Skip to content

Agriculture This Week: Old machines just keep on working

Will modern machines last?
thresh 5
Threshing machines built in the 1940s are still operational today.
YORKTON - For the second weekend in a row I happened to attend an event where a threshing machine was in operation. 

It’s hard not to be a bit in awe that the somewhat strange looking collection of turn gears, pulleys and belts are still operational when they are flirting with, if not already having reached 75 years since they rolled off the lot as new. 

The second machine was even more unusual as Ken Mack, a threshing machine lover from the Langenburg area actually took machines from several companies, a piece from each going to save one machine. The process meant a fair bit of customizing parts, but the machine was still working. 

It’s curious in a sense how old machines have stood the test of time and when they have broken down how they were so repair friendly. 

There was, for example, a lad on the bus when I was a youth, (the 1970s), who was not what one would have called a good student. He and classroom education and book learning just never got along very well.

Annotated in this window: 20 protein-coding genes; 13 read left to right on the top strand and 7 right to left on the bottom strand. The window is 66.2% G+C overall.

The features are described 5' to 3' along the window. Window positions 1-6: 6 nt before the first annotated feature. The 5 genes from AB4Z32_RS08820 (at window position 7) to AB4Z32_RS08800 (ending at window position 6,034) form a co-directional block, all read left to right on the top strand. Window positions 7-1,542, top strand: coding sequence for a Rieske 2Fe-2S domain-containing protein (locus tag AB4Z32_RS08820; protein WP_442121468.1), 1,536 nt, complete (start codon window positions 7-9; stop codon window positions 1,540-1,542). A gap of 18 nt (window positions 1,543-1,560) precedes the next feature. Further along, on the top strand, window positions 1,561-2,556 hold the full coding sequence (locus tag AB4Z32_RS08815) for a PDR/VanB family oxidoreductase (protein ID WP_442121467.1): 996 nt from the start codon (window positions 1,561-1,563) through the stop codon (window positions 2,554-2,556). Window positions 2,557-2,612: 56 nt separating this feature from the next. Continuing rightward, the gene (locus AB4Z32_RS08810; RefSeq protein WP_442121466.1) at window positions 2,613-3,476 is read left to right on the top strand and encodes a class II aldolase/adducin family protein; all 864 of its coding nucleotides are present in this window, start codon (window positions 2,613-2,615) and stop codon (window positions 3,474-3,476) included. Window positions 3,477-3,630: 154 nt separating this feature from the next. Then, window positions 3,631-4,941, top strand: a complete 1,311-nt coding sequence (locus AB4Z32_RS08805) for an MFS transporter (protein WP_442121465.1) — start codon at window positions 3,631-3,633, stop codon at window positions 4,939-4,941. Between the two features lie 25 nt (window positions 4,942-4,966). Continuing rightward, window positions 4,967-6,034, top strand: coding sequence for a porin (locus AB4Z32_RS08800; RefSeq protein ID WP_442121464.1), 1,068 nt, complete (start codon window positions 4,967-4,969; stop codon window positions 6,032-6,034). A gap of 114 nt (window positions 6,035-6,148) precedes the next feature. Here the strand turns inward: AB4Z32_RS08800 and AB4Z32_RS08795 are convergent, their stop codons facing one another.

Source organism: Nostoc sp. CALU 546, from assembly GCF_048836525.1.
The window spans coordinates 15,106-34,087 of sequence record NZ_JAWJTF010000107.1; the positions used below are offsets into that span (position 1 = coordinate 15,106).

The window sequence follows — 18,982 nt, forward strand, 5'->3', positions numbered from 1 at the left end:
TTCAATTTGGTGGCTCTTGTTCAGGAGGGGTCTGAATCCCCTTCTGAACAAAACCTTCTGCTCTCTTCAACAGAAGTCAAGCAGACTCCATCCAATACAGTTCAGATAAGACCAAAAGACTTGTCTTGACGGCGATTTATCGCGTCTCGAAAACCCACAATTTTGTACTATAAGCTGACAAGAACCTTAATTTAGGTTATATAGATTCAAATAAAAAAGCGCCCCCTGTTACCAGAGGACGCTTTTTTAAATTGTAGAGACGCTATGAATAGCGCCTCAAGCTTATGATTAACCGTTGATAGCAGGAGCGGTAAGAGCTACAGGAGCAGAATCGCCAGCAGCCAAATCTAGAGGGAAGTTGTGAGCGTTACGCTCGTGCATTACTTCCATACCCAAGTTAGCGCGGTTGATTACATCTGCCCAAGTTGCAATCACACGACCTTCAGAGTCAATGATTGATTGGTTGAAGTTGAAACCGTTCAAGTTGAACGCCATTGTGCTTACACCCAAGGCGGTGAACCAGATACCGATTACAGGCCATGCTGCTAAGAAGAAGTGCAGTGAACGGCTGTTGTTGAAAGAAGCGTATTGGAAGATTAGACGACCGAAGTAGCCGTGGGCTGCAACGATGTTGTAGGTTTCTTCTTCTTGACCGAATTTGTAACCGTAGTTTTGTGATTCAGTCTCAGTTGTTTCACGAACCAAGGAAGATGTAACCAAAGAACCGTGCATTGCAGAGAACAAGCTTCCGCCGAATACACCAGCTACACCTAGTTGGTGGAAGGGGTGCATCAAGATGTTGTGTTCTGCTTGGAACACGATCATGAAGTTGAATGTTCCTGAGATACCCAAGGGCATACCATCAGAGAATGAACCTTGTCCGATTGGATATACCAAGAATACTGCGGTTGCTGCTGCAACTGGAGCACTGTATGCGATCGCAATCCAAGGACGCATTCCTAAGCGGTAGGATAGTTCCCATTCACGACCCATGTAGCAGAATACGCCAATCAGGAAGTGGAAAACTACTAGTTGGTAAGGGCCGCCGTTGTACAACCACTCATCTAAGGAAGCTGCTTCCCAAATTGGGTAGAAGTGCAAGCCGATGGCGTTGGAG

But lift the hood of a vehicle and hand him a few tools and he could pull a carburetor, change a fan belt, or fix the timing almost with his eyes closed. Mechanical things ‘spoke’ back in those days to those who could hear it. 

And, most of a certain age will know of someone who was a wizard fixing cars back then. 

My dad told the story of an uncle back then too. If you had a broken alarm clock or wristwatch the uncle was the one to take it apart and fix it. He loved tinkering on such things. Dad joked if a watch was not broken the uncle simply took it apart to see what made it tick. 

Look under the hood of car today and the simple action of changing oil is almost impossible for anyone without a fully stocked shop. 

The combine today is even more ‘alien’ from its predecessor threshing machine. 

There is more computing power on the combine now than the Apollo rocket that put the first man on the moon. 

Data of yields and acres covered are gathered by sensors and sent to laptops and cellphones.  

A problem can be monitored thousands of miles away and a repair crew dispatched carrying a laptop as the key element in repairing whatever is wrong. 

Modern vehicles and farm equipment are not without technological marvels. 

But, a question flashed through my mind watching the old threshing machine throwing straw one way and grain the other, is there a chance a combine rolling off the lot today will be operational in 2095? 

Will anyone have a clue how to restore one dragged from a bush somewhere? 

In a sad way the answer is almost assuredly no to both.